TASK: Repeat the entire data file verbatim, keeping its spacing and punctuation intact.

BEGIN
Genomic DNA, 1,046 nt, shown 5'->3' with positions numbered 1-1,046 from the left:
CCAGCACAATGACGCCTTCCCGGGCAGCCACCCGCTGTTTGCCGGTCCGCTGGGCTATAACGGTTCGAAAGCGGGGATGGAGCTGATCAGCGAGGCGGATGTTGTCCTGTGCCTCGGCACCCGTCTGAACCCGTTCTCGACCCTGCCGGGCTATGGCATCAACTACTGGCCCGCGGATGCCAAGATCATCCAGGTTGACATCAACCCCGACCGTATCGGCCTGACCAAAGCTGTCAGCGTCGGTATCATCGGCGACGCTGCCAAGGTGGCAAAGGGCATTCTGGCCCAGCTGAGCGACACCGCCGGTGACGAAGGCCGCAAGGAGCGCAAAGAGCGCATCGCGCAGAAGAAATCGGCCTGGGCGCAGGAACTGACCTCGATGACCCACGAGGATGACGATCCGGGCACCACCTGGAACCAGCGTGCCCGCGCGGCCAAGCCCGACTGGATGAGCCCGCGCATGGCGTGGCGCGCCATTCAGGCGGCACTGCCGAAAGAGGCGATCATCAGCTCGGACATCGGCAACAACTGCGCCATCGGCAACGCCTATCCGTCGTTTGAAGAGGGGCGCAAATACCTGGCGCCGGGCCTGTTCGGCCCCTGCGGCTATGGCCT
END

Genomic DNA, 1,046 nt, shown 5'->3' with positions numbered 1-1,046 from the left:
CCAGCACAATGACGCCTTCCCGGGCAGCCACCCGCTGTTTGCCGGTCCGCTGGGCTATAACGGTTCGAAAGCGGGGATGGAGCTGATCAGCGAGGCGGATGTTGTCCTGTGCCTCGGCACCCGTCTGAACCCGTTCTCGACCCTGCCGGGCTATGGCATCAACTACTGGCCCGCGGATGCCAAGATCATCCAGGTTGACATCAACCCCGACCGTATCGGCCTGACCAAAGCTGTCAGCGTCGGTATCATCGGCGACGCTGCCAAGGTGGCAAAGGGCATTCTGGCCCAGCTGAGCGACACCGCCGGTGACGAAGGCCGCAAGGAGCGCAAAGAGCGCATCGCGCAGAAGAAATCGGCCTGGGCGCAGGAACTGACCTCGATGACCCACGAGGATGACGATCCGGGCACCACCTGGAACCAGCGTGCCCGCGCGGCCAAGCCCGACTGGATGAGCCCGCGCATGGCGTGGCGCGCCATTCAGGCGGCACTGCCGAAAGAGGCGATCATCAGCTCGGACATCGGCAACAACTGCGCCATCGGCAACGCCTATCCGTCGTTTGAAGAGGGGCGCAAATACCTGGCGCCGGGCCTGTTCGGCCCCTGCGGCTATGGCCT